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Ahmad Abdel




Location: Jordan
Joined: 29 Oct 2020

Posts: 9

PostPosted: Sun 06 Dec, 2020 6:19 am    Post subject: Why didnt islamic helmets have visors?         Reply with quote

I've seen a lot of mamluk,ottoman,etc... helmets most of them have a mail aventail, what are the disadvantages of a visor ,and when is it better to use a helmet without a visor?
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Dan Howard




Location: Maitland, NSW, Australia
Joined: 08 Dec 2004

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PostPosted: Sun 06 Dec, 2020 1:21 pm    Post subject:         Reply with quote

All of the myths about armour being hot and stifling should actually be attributed to enclosed helmets.
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Ahmad Abdel




Location: Jordan
Joined: 29 Oct 2020

Posts: 9

PostPosted: Tue 08 Dec, 2020 1:31 am    Post subject:         Reply with quote

Dan Howard wrote:
All of the myths about armour being hot and stifling should actually be attributed to enclosed helmets.

Can you explain more please?

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T. Kew




Location: London, UK
Joined: 21 Apr 2012

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PostPosted: Tue 08 Dec, 2020 11:29 am    Post subject:         Reply with quote

Visors are very restrictive for vision, airflow and temperature control. Open faced helmets are way more comfortable to wear and give much better peripheral vision and general awareness in a combat situation. The main reason to actually use a visor is the threat of missiles - when that's a major factor, keeping your visor down becomes pretty important just to deal with random unlucky hits. When you're in a melee, by contrast, having more vision and breath can be pretty useful.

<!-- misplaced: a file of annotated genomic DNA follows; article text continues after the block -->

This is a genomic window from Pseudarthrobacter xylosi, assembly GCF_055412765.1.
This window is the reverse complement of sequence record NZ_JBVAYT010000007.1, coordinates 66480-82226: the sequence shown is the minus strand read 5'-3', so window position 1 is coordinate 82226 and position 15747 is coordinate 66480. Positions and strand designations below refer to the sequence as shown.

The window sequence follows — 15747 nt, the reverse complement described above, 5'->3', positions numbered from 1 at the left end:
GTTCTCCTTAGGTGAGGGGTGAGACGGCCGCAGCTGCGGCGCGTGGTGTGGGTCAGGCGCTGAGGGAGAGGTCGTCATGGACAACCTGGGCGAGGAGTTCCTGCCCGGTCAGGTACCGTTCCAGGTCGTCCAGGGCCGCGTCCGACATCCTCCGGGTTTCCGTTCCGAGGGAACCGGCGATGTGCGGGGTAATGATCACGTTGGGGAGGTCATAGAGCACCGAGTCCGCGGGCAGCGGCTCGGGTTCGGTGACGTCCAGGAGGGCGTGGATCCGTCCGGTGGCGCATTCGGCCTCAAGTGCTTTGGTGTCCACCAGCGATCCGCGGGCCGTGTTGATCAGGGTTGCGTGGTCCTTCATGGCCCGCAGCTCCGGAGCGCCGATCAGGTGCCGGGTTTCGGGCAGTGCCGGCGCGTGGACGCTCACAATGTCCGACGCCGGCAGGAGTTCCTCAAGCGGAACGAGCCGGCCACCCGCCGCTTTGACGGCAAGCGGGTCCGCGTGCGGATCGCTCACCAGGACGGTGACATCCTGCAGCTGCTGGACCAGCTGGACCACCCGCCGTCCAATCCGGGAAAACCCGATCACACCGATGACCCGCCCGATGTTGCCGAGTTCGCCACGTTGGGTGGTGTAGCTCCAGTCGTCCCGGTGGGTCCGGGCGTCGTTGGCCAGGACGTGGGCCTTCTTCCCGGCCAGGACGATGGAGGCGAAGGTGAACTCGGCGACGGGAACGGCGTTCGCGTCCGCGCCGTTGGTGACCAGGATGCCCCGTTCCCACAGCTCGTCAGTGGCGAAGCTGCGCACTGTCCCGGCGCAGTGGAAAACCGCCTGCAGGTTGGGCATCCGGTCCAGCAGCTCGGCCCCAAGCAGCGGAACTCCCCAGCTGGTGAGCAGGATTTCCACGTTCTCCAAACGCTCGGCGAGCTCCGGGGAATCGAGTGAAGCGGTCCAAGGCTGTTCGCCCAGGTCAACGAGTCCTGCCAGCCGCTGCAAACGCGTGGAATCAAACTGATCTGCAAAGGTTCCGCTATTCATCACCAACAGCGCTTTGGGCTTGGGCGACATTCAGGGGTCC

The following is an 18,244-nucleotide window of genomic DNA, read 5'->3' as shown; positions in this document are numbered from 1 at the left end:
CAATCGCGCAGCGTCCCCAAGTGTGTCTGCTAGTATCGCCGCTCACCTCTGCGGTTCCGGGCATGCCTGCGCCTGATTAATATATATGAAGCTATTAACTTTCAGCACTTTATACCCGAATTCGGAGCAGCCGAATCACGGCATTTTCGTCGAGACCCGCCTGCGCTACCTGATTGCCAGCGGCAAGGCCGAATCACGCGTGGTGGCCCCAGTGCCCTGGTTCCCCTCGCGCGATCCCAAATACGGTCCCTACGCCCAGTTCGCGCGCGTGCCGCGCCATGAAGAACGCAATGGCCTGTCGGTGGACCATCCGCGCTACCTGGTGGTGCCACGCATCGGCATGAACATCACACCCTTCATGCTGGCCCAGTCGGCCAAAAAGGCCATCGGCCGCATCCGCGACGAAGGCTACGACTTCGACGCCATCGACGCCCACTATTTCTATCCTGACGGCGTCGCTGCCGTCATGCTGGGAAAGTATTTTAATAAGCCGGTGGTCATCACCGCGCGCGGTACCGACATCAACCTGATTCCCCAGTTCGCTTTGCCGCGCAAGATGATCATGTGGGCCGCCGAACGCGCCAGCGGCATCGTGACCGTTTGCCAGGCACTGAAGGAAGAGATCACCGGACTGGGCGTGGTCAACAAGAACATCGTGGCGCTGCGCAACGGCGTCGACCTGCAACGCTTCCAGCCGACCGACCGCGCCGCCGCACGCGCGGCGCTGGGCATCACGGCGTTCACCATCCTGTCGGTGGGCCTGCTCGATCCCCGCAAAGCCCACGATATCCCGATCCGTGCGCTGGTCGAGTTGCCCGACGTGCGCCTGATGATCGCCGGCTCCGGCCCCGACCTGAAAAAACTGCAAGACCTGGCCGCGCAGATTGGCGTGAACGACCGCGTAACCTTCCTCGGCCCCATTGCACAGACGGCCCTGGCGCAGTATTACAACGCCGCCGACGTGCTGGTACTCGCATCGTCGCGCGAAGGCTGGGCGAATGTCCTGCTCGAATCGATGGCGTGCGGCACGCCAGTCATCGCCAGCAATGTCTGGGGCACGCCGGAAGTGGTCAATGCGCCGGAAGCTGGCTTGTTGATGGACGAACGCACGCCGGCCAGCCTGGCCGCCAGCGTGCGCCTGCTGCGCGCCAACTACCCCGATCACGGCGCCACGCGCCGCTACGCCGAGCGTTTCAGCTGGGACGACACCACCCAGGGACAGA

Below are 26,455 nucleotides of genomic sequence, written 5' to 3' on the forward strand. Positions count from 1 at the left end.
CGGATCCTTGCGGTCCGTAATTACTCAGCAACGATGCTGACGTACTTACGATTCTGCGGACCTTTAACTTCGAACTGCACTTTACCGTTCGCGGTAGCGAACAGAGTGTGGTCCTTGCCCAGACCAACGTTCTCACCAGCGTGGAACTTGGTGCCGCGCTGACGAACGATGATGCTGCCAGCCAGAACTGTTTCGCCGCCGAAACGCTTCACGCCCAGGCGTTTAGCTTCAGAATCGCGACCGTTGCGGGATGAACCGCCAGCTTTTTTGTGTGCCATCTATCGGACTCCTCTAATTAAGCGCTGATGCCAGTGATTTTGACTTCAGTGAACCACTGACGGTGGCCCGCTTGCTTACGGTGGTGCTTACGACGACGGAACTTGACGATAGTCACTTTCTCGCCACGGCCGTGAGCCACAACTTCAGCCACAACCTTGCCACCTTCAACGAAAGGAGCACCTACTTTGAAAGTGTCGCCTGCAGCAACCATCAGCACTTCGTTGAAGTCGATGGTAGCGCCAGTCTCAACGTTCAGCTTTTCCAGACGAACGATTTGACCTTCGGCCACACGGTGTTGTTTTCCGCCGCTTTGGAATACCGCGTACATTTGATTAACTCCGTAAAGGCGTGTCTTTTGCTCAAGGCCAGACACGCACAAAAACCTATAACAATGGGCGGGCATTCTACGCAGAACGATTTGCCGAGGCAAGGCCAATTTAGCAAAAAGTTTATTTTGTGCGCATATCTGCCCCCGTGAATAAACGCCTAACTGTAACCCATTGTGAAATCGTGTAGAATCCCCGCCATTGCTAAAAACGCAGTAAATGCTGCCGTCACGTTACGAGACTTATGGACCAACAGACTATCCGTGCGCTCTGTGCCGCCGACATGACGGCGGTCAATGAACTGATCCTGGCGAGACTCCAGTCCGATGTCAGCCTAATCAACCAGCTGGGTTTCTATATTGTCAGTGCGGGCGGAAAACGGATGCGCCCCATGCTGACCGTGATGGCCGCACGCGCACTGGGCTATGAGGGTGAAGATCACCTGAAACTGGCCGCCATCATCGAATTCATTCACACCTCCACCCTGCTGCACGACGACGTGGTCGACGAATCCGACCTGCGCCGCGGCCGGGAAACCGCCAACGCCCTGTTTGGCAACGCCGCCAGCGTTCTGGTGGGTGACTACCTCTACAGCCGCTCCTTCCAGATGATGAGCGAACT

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Ahmad Abdel




Location: Jordan
Joined: 29 Oct 2020

Posts: 9

PostPosted: Wed 09 Dec, 2020 3:44 am    Post subject:         Reply with quote

T. Kew wrote:
Visors are very restrictive for vision, airflow and temperature control. Open faced helmets are way more comfortable to wear and give much better peripheral vision and general awareness in a combat situation. The main reason to actually use a visor is the threat of missiles - when that's a major factor, keeping your visor down becomes pretty important just to deal with random unlucky hits. When you're in a melee, by contrast, having more vision and breath can be pretty useful.

Thank you soo much for the explanation.

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Henry O.





Joined: 18 Jun 2016

Posts: 188

PostPosted: Thu 10 Dec, 2020 1:00 pm    Post subject:         Reply with quote

also you can protect your face from missiles by tilting your head forward if you need to
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Paul Hansen




Location: The Netherlands
Joined: 17 Mar 2005
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PostPosted: Sun 13 Dec, 2020 12:56 am    Post subject:         Reply with quote

Another thing that's not yet mentioned: closed helmets restrict proper hearing a lot. Which can be a real hinderance, e.g. in a melee.
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Bartek Strojek




Location: Poland
Joined: 05 Aug 2008
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Posts: 464

PostPosted: Sun 13 Dec, 2020 3:54 am    Post subject:         Reply with quote

Question is a bit tricky one, because it's not Islamic helmets that didn't have visor, it's vast majority of helmets, ever.

Ancient helmets didn't have a visor, heavy cavalry sometimes, quite rarely, had masks, mail hanged all the way on the forehead, covering most of the face, and so on, but not visors.

Japanese samurai used iron or leather masks.

Visors got invented in late medieval period in Western Europe, peaked somewhere in the early 16th century, and later fell out of favor. As far as I am aware, most combatants didn't use them anyway.

They theoretically combine the advantages of open helmet and closed one, due to ability to lift the visor, but at the cost of increased weight, adding of additional, cumbersome elements, and so on.

At least as far as I know, maybe other cultures somewhere came up with the visor too?

I know that they didn't catch on in the Muscovy, despite the widespread contacts with Poles/Lithuanians, so Polish Ruthenian lands were mostly eastern border of visor's usage.
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